Day 3. December 30, 2014
The third day my sister was here we woke up eager to check out the only museum on her “Must See” list. The Newseum. The original plan was to visit the Newseum then explore more of the National Mall, but we ended up spending six hours taking in American History and the History of the Press through the eyes of journalists.
It became apparent that my sister, her bf, and I had different museum visiting strategies, so we split up right away and agreed to reconvene at lunch. We ended up meeting up at the end of the day.
Honestly, I thought we might not make it in to the Newseum to begin with because my sister spent one hour reading the headlines. It was interesting to see how each state perceived what was Newsworthy. On this particular date it felt like most of Middle America’s front page news centered on football, whereas the coastal states featured news on the missing AirAsia plane or politics.
A good portion of the Newseum was dedicated to the history of the press and its conflict with the government. The two need each other as much as they get in each other’s way, but probably the most enlightening part was how much the press and the people have worked together to affect political change.
The headlines surrounding the civil rights movement were like a slap on the face. The actions taken by opponents to desegregation were barbaric. More interesting were the parallels between what happened then and what’s happening now with the Furguson Case.
Some of the visual aids were shocking. The one of a truck full of bullet holes showed the extent that journalists will go to to bring us a story. The truck made my stomach churn. The journalist in it survived that attack, but it left me wondering what type of person it takes to risk his/her life in order to bring the people a story.
The museum makes a big deal about how journalist write our first drafts of history. I think that’s true. While the headlines might be sensational, the stories written this way gave me a different perspective on some major world events that my high school history classes glossed over.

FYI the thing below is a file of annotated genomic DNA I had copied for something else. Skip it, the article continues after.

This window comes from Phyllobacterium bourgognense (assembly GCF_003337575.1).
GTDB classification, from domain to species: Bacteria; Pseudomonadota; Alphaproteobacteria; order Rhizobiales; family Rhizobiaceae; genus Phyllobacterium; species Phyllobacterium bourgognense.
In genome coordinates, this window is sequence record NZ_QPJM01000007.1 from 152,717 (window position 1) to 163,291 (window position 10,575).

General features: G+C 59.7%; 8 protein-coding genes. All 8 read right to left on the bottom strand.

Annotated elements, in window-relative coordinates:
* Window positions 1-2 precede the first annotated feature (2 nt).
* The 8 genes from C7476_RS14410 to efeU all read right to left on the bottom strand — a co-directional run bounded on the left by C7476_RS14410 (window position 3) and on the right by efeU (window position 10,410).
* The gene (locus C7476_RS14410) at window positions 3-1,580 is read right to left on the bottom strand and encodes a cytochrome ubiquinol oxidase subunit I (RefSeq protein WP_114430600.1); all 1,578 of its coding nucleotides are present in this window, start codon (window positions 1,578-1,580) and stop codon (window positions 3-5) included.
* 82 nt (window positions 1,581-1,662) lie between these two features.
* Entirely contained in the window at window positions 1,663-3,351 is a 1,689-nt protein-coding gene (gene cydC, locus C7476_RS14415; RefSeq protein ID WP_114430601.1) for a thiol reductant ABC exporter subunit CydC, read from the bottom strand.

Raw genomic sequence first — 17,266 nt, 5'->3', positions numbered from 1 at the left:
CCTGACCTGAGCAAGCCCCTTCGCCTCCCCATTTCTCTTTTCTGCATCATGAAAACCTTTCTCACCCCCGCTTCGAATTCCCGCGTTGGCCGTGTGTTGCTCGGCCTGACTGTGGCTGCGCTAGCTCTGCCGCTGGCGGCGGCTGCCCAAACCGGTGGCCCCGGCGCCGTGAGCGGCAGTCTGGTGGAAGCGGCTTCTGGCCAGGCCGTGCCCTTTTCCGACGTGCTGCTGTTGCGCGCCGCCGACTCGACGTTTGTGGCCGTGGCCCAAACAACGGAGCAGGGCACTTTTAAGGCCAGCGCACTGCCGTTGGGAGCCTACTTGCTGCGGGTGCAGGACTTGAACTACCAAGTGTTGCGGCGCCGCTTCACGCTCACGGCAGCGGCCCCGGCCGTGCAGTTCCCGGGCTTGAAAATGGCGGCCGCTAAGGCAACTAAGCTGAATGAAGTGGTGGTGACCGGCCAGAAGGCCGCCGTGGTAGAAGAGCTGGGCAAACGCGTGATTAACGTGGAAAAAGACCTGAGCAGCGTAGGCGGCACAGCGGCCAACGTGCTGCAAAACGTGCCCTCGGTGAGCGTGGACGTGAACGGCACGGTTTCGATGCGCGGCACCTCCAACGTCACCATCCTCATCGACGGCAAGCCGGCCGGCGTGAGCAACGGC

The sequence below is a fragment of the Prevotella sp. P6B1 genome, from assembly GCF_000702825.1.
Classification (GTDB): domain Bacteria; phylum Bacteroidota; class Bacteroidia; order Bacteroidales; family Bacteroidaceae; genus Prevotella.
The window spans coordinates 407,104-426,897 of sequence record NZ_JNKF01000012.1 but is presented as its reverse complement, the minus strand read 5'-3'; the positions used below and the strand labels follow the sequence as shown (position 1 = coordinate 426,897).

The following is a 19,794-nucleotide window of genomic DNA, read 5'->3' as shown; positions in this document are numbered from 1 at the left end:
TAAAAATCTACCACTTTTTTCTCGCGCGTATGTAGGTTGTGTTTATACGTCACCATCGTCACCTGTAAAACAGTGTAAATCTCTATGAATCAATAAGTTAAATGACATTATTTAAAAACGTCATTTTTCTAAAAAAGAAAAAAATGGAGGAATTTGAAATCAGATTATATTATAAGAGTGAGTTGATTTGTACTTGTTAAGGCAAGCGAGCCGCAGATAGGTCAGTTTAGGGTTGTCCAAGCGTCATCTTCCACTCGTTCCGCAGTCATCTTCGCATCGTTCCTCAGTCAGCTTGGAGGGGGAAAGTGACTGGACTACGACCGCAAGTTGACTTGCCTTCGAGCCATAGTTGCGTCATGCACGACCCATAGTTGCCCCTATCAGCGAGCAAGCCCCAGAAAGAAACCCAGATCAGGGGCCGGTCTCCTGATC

What do you think? Are journalist crazy to take these risks or are they unsung heroes to the people’s cause?
For me, two of the most emotional exhibits centered around 9/11 and the Pulitzer Prize winners. I could only handle these exhibit for a few minutes at a time because it brought to life the hard decisions that photographers must make on a daily basis.
It was interesting to see how different states and countries handled the headline treatment of the World Trade Center. Some of the headlines were sensitive and other’s were sensational, but they all made apparent the shocking news of the day.
The story that got me the most was one of a photographer who was documenting starving children in Africa, and how his decision to not intervene eventually lead to him taking his own life. To contrast that one, there was one of a photographer who helped a Vietnamese girl who was fleeing from Napalm (after he took her picture).
I only took a photo of one of my favorites picture, which is the one of a giant wave hitting a lighthouse.
I finished my tour on a happier note with a tour of the Baby Boomer Generation.
We didn’t end up meeting up until the museum closed. Since it was cold out, we decided to explore the city a little bit and ended up at Ford’s Theater. We snapped some shots, then decided that it would be the next day’s activity.